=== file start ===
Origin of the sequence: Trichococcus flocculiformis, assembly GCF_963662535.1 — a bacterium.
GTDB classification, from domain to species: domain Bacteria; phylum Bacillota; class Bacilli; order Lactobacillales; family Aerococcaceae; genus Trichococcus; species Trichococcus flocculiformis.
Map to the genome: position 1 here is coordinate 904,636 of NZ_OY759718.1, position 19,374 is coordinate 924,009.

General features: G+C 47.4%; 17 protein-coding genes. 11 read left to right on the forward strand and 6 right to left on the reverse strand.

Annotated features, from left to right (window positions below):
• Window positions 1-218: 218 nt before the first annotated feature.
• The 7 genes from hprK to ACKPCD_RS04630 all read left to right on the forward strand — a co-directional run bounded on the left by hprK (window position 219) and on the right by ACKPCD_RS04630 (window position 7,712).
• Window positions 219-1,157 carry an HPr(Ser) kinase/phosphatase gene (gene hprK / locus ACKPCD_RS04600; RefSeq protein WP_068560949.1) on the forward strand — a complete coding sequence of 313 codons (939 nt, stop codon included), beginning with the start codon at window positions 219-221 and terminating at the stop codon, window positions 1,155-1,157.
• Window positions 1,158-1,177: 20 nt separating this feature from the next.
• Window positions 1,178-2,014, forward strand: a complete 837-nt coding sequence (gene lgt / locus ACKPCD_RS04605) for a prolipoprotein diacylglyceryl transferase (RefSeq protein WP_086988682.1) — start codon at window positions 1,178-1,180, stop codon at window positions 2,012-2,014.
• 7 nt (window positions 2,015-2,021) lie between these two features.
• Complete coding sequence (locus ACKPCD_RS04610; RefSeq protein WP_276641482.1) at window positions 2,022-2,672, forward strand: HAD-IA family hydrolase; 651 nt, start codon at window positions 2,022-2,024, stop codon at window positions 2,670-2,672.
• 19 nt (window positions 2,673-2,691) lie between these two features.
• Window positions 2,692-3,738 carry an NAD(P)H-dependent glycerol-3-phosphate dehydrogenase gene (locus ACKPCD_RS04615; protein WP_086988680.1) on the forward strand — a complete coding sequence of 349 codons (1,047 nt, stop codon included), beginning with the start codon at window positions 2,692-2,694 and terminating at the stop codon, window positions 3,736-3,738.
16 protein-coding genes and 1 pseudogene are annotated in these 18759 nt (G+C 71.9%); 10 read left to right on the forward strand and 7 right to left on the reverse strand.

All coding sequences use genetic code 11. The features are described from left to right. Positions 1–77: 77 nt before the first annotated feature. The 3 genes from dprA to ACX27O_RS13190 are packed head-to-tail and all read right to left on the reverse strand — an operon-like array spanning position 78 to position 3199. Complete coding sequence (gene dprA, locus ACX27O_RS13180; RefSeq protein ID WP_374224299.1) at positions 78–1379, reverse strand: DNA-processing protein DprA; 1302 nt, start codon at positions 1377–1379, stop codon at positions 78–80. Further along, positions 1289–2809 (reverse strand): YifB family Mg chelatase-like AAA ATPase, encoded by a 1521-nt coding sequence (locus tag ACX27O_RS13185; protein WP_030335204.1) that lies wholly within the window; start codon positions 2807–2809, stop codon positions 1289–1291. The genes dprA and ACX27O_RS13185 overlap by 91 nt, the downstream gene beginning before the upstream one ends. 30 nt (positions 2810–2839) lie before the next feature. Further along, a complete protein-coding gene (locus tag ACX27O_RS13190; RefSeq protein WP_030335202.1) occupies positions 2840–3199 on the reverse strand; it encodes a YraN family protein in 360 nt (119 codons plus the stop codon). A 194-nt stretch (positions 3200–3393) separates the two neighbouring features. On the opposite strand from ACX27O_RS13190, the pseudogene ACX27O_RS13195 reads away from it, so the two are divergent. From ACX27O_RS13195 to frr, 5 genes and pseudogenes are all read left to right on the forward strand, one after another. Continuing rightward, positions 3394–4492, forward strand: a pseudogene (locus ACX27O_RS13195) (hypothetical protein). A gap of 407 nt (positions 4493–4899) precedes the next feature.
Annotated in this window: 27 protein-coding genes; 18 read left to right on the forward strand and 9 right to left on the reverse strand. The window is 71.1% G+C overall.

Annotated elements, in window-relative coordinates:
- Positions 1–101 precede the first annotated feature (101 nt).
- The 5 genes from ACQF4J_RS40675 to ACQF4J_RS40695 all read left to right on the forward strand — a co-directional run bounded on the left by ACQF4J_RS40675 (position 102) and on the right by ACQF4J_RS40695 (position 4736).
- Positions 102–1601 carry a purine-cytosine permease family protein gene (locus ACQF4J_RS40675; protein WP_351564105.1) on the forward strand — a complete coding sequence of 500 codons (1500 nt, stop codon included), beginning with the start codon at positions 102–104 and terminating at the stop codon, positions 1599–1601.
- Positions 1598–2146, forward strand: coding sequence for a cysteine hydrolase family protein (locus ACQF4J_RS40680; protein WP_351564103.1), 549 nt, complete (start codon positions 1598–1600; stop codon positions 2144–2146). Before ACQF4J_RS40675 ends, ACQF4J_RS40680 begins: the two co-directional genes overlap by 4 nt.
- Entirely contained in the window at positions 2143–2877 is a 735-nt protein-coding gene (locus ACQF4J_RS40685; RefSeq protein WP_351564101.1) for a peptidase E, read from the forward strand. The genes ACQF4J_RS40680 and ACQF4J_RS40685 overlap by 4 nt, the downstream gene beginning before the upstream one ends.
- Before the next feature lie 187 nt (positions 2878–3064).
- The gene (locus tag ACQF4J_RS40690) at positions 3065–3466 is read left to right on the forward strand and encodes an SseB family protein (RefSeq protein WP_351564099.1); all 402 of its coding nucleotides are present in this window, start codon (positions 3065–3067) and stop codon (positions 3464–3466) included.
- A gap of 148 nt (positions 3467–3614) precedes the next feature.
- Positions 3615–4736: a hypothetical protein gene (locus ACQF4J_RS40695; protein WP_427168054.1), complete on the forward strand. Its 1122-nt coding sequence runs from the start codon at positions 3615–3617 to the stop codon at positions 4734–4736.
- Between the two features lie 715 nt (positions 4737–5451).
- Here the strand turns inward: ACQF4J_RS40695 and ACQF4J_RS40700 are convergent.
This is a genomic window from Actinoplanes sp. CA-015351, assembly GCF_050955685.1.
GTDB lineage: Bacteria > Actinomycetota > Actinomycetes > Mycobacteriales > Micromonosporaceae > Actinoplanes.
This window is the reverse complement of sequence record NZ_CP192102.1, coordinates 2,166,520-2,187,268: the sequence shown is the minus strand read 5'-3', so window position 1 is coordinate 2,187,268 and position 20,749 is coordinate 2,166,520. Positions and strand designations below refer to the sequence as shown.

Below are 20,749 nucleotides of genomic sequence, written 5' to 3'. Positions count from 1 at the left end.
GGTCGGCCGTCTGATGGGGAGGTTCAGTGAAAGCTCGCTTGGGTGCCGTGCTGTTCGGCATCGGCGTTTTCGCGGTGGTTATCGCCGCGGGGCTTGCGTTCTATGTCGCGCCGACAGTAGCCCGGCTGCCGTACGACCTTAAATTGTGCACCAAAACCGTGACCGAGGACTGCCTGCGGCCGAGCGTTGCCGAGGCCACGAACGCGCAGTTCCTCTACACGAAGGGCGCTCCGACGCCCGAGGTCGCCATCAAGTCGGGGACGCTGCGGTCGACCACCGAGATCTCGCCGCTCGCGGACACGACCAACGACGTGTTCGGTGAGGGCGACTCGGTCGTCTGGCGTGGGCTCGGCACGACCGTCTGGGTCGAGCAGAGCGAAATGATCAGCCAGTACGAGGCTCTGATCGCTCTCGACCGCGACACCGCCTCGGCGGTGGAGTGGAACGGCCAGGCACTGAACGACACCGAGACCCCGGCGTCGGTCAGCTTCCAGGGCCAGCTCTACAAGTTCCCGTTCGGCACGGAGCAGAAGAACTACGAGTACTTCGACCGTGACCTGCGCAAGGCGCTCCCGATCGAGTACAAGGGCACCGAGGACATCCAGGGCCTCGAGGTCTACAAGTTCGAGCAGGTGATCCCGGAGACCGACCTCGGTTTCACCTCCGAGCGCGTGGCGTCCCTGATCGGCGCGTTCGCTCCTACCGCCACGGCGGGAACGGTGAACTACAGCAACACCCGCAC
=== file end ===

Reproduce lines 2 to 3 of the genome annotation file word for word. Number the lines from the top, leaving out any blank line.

GTDB classification, from domain to species: domain Bacteria; phylum Bacillota; class Bacilli; order Lactobacillales; family Aerococcaceae; genus Trichococcus; species Trichococcus flocculiformis.
Map to the genome: position 1 here is coordinate 904,636 of NZ_OY759718.1, position 19,374 is coordinate 924,009.